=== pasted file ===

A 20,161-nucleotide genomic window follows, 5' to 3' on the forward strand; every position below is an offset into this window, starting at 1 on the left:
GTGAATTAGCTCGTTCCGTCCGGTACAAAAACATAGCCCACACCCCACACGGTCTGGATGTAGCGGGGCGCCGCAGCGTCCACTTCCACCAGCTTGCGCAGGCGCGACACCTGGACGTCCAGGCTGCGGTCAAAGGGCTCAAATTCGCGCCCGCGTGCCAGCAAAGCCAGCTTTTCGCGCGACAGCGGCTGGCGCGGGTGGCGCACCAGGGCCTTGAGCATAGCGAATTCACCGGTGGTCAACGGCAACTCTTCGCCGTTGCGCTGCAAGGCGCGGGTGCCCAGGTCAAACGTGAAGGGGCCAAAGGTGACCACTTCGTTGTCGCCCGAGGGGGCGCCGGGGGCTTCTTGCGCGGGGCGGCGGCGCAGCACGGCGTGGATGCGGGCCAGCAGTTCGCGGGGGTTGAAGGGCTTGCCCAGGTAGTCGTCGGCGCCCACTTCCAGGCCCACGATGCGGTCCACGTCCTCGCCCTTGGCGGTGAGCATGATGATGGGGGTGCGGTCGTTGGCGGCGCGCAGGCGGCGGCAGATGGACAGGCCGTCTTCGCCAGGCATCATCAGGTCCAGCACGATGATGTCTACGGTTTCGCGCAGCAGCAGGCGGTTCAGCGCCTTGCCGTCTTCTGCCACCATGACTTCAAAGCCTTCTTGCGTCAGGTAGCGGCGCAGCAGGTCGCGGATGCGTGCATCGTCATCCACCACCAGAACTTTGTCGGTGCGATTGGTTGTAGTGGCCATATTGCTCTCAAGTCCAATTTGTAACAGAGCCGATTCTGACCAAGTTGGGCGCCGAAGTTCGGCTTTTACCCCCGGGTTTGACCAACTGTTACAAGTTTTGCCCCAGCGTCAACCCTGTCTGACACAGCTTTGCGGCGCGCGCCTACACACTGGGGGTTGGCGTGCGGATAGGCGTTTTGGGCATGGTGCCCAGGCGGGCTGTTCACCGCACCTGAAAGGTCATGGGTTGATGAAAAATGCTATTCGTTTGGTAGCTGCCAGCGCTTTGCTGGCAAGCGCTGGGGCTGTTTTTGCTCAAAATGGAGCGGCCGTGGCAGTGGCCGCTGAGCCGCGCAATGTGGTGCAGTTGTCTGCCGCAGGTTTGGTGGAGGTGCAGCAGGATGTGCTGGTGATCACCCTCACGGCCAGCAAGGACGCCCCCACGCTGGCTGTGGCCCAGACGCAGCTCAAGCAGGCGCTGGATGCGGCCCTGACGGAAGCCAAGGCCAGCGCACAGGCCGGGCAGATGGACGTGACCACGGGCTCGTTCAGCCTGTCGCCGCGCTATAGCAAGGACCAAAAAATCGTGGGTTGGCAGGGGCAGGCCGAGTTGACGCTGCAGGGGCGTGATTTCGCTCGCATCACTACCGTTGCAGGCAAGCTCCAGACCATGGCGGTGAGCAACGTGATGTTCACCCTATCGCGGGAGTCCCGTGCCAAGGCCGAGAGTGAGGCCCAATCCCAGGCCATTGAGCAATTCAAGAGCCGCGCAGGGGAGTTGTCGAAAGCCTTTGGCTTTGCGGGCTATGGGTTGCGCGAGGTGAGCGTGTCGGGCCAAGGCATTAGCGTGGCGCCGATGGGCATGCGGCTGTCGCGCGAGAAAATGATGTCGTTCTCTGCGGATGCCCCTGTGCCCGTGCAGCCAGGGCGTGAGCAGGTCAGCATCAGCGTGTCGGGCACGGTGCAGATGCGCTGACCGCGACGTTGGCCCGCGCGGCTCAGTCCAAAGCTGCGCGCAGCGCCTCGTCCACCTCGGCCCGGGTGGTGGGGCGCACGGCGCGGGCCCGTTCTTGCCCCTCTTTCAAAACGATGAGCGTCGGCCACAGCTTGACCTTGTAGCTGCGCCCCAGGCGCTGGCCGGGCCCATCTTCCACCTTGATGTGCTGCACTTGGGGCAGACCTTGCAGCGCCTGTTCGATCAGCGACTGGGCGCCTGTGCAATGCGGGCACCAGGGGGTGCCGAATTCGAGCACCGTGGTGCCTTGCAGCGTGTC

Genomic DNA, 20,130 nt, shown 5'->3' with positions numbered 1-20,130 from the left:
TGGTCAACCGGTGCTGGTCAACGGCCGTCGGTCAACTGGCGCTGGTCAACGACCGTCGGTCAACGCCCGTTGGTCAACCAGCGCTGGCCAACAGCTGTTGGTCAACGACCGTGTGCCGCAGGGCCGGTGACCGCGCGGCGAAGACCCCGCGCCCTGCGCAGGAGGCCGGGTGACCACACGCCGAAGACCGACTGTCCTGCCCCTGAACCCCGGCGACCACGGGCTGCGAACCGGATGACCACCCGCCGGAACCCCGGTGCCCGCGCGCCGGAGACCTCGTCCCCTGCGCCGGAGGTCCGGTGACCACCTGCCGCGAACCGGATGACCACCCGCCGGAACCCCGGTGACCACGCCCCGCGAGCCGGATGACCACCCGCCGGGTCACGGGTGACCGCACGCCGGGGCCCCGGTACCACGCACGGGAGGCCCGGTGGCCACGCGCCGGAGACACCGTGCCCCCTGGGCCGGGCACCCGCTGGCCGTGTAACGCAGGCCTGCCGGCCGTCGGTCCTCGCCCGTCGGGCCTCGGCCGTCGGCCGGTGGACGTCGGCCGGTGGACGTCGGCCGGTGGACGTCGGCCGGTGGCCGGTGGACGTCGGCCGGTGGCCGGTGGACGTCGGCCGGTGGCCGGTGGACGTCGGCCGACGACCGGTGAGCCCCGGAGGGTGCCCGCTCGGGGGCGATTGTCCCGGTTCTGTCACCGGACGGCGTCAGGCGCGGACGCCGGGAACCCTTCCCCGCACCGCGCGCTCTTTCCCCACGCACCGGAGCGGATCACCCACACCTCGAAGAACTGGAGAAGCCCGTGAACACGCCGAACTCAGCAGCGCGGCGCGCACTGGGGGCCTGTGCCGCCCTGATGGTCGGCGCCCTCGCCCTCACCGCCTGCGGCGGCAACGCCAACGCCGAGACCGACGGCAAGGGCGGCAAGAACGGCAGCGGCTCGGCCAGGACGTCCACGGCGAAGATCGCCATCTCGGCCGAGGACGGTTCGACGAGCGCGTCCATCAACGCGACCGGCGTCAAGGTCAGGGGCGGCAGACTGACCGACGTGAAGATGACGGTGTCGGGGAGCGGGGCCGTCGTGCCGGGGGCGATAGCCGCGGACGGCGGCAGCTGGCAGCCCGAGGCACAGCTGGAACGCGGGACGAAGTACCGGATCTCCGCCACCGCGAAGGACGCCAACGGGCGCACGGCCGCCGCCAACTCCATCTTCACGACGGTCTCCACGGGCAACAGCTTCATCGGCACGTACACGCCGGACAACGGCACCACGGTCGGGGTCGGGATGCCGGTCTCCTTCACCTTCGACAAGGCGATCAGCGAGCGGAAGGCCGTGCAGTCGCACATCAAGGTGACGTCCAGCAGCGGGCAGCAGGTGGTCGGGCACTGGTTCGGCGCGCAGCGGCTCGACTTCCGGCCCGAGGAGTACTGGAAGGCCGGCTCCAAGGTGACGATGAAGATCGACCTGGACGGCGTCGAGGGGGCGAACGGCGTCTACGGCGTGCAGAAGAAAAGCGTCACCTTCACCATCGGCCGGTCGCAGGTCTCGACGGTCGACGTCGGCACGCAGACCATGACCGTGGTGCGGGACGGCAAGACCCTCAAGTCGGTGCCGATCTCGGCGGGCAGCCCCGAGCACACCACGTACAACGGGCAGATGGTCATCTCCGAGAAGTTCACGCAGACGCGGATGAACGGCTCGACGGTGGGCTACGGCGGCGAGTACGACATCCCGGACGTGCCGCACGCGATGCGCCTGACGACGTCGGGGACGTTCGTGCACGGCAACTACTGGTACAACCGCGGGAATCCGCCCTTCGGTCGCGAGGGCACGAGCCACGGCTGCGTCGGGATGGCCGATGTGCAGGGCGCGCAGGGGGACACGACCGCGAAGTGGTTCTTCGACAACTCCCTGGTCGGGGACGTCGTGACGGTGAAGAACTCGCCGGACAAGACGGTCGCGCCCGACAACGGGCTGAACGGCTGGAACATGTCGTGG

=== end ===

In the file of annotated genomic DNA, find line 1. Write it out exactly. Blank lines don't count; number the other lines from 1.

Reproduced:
A 20,161-nucleotide genomic window follows, 5' to 3' on the forward strand; every position below is an offset into this window, starting at 1 on the left: